How do I help my SO cope with the stress of finding a job?
September 25, 2011 11:35 AM   Subscribe

My girlfriend's finishing grad school, and is beginning her job hunt. How can I best help her cope with the stress? She's smart, capable and graduating from a top 5 school, but she's generally negative and I think her fear of being unemployed is heightened by the fact that she had an unsuccessful job search at the end of her BSc, and by the pressure put on her by her family. Plus, since I've got a job in her desired field, it makes it harder for me to relate to what she's going through.

At the moment she feels overwhelmed to the point of paralysis, but when I try to offer encouragement she either rejects it outright, ignores it, or says it makes her feel worse because what I say is unjustified or unwarranted. While I believe everything I tell her ("you're smart, qualified and you interview well - you will get a job"), my attempts to make her feel better just end up with her shutting down and me feeling either angry or powerless. What can I do/say to make this easier for her? Help, AskMe!

(Anonymous for safety because she and her friends read MeFi regularly)
posted by anonymous to Human Relations (7 answers total) 5 users marked this as a favorite
I would think that you being in her desired field would make it a LOT easier for you to relate.

Anyway, when I was going through a job search this summer, my husband supported me by constantly telling me not to worry about money, or about getting a job immediately. He made it clear that we would wait for the right job to come along (and it did!).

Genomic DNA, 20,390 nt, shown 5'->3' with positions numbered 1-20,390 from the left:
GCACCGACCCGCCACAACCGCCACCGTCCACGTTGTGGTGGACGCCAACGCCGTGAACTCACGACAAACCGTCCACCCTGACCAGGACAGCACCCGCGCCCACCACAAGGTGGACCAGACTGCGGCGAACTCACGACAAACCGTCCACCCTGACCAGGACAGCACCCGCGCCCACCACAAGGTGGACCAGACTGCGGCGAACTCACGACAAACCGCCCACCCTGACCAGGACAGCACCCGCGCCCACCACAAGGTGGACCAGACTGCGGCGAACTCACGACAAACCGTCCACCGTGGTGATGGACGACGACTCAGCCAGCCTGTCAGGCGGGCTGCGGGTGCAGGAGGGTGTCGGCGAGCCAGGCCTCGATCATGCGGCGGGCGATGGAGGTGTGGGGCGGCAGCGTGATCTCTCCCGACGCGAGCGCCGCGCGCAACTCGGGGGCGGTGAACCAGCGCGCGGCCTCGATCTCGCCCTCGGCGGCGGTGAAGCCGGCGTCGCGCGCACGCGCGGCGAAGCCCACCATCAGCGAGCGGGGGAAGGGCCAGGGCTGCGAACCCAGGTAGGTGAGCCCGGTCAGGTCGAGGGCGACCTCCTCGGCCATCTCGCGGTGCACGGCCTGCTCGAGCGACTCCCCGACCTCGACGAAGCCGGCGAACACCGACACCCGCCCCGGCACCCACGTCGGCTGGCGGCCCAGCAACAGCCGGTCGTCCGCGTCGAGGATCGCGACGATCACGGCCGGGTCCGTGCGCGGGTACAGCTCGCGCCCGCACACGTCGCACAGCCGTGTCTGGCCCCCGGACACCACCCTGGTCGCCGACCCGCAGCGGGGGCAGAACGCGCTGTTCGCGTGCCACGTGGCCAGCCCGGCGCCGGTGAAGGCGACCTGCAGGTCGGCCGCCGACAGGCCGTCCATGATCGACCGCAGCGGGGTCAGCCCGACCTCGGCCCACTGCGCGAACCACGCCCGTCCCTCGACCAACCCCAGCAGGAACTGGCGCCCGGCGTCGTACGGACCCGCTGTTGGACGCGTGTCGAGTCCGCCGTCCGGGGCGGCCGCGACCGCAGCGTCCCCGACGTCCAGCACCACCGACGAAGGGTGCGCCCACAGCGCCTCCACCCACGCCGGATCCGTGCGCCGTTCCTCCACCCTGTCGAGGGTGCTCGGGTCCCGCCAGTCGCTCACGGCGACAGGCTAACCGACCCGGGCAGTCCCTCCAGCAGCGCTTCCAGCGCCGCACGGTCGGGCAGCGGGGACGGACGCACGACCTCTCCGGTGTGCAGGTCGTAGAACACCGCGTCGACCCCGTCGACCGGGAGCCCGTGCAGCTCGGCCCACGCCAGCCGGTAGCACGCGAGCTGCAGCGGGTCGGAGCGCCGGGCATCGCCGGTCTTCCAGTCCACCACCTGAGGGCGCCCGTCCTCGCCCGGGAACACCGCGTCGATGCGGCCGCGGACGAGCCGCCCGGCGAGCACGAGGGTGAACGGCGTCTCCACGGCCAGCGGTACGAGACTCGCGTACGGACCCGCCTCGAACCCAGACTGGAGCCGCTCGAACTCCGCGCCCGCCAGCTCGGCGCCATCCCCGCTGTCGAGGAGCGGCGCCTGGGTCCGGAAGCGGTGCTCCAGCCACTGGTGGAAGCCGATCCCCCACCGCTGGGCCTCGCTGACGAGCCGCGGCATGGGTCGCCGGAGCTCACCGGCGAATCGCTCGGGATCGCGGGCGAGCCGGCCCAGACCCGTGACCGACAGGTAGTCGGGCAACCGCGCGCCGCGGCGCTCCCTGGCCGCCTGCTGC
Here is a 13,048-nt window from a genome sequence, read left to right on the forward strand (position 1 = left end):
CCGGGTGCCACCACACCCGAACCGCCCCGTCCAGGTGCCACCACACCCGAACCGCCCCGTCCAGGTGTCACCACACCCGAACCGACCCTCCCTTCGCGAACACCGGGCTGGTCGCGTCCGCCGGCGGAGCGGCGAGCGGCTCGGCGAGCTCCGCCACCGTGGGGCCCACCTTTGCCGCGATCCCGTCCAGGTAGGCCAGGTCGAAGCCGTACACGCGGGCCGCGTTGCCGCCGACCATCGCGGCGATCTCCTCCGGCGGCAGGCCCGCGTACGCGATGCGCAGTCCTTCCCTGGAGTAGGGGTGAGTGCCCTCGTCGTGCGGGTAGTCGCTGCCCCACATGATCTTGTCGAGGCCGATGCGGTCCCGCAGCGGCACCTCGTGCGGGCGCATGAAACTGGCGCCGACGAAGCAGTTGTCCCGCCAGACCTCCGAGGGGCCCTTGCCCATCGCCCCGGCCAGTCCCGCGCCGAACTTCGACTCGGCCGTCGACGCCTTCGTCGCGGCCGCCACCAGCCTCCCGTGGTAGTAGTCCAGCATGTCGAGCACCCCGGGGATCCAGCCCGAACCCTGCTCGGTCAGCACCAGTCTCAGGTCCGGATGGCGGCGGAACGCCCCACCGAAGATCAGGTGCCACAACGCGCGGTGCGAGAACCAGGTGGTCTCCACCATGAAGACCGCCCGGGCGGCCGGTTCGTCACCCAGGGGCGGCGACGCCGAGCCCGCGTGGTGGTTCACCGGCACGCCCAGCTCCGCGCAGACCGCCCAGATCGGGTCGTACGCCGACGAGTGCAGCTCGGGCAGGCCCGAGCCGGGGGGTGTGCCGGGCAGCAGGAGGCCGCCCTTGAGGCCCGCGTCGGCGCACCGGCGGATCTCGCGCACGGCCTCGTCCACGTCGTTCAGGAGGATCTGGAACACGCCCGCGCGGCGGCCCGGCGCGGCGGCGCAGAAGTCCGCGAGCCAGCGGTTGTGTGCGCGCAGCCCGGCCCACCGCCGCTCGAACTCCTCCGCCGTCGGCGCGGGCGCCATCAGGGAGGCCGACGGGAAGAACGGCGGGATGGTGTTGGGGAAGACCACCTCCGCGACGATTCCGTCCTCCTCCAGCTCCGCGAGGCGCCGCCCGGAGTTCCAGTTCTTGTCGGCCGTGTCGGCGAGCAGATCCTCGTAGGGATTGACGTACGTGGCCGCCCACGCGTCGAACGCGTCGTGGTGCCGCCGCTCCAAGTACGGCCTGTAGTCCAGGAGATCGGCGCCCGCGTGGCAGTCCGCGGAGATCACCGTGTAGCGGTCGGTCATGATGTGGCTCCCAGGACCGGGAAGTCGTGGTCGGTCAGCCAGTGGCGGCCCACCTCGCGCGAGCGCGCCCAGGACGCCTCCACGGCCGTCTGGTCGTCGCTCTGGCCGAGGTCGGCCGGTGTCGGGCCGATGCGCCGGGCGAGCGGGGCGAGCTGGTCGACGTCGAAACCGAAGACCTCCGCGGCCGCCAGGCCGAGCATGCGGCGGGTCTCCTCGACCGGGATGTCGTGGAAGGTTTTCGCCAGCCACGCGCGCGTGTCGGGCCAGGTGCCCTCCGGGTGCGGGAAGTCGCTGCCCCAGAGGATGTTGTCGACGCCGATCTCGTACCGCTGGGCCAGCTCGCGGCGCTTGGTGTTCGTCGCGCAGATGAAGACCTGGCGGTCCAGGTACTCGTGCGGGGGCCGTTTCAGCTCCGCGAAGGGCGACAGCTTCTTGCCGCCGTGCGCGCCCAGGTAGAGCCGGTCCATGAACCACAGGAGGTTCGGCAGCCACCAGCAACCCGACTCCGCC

He also paid all the rent, and all of our expenses, so I could focus my money and energy on having the right interview suit, and taking as many interviews as possible. (I ended up having 19 in three weeks).
posted by roomthreeseventeen at 11:43 AM on September 25, 2011 [1 favorite]

My girlfriend's finishing grad school, and is beginning her job hunt. How can I best help her cope with the stress?

Tell her this: "Hey babe, you sound stressed about finding a job. I just want you to know that I love you and I'm here for you, ok? Don't sweat the money, we're going to be alright. Otherwise, it's a beautiful day out, you want to go hiking/to thepark/movies/ see our friends etc"

You tried directly helping. It didn't help. Back off, let her know you're there, then get out with being a loving and supportive SO.
posted by Brandon Blatcher at 11:45 AM on September 25, 2011 [4 favorites]

It sounds like she doesn't need cheerleading ("you're smart, you'll get hired / you'll set the interview on fire!") and she doesn't need advice; she needs acknowledgment and empathy. Acknowledge that the circumstances are tough, and that her fears are real. Don't just dismiss her feelings by saying "oh, you'll get a job." Also, consider what additional fears or anxieties she may be feeling that are tied to the fear of not getting a job: is she worried that she'll become a financial burden and that you'll leave her, for example? Is she worried that her parents won't be sympathetic and that she'll have to deal with constantly being criticized by them?

Then reassure her that whatever happens, you guys will handle it together, and that you will support her through the ups and downs of the job search (roomthreeseventeen's examples of how her husband supported her are excellent). Dial back on giving advice; if it's a situation where you would normally jump in to tell her what to do, ask her if she'd like your feedback, and respect it if she says no.
posted by scody at 11:54 AM on September 25, 2011 [7 favorites]

If getting a job in your mutually desired field was relatively easy for you...whether because you just got lucky or you're awesome in your field...that might be sort of a sore competitive point between the two of you.